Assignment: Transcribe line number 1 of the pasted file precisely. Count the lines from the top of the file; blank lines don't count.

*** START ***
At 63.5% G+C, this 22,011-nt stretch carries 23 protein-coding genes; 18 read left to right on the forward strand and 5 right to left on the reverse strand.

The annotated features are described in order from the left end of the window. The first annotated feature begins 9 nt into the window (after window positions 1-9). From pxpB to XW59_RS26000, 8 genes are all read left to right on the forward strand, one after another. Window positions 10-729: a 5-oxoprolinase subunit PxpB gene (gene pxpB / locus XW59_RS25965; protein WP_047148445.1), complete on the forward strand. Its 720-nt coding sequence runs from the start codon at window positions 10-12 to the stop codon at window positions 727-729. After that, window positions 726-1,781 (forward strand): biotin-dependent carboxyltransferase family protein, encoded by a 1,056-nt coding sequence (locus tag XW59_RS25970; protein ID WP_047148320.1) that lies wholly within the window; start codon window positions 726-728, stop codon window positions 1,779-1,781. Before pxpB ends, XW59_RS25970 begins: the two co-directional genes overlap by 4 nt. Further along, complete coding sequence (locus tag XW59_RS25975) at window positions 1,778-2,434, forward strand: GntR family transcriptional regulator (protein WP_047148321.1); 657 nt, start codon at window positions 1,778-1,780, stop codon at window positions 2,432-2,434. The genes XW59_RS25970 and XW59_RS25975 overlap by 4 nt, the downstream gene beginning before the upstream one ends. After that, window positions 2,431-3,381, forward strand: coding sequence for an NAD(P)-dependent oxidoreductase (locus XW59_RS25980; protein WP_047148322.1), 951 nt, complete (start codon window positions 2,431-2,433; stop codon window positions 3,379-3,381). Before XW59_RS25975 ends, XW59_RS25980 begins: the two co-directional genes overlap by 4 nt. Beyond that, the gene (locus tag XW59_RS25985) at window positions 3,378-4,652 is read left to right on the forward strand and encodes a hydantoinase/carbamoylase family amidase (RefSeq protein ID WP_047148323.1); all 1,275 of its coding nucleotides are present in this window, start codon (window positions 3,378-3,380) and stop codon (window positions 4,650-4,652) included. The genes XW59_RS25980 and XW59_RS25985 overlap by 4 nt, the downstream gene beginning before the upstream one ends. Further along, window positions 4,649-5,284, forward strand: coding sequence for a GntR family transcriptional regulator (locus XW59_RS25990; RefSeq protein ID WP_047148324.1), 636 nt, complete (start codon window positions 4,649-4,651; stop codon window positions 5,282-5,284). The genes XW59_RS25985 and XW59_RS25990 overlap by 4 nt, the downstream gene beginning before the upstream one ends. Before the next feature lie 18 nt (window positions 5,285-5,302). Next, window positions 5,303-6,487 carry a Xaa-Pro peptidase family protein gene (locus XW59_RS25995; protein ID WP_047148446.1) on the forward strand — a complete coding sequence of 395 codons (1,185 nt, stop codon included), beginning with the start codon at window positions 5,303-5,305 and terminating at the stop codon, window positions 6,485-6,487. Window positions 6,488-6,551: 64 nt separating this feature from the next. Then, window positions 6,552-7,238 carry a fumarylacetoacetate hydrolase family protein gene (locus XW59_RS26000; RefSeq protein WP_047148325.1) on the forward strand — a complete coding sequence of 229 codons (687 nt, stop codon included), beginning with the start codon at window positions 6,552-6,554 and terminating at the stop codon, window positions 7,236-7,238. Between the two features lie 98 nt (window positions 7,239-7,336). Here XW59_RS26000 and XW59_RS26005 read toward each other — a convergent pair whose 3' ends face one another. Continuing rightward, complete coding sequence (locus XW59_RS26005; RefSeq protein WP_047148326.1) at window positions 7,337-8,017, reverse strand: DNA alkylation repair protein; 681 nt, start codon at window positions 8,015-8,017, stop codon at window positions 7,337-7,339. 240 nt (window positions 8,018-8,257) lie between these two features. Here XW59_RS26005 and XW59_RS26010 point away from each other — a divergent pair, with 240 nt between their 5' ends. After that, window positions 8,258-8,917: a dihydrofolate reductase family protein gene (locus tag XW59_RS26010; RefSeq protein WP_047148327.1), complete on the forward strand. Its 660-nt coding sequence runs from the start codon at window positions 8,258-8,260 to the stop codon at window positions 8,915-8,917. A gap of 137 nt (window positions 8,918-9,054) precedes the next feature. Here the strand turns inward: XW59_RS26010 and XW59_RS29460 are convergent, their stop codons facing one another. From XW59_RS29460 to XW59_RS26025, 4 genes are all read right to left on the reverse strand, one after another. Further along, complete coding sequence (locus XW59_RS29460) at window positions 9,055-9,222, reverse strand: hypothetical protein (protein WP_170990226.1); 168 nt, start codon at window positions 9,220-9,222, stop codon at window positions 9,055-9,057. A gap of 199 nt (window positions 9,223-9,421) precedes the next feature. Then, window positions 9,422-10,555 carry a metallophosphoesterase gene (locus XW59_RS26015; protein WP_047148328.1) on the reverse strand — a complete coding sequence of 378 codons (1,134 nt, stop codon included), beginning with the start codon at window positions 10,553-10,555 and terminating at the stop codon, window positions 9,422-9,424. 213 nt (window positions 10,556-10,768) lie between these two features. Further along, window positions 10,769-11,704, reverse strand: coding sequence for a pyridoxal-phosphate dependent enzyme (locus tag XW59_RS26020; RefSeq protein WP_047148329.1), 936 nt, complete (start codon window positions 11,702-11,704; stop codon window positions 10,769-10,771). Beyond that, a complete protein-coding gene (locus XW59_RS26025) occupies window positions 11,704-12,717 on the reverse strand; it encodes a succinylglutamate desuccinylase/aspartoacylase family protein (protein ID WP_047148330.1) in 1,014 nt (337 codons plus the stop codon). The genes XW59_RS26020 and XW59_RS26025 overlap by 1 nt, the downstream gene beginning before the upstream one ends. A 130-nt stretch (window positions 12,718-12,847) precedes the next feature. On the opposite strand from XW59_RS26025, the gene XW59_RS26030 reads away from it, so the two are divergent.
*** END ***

At 63.5% G+C, this 22,011-nt stretch carries 23 protein-coding genes; 18 read left to right on the forward strand and 5 right to left on the reverse strand.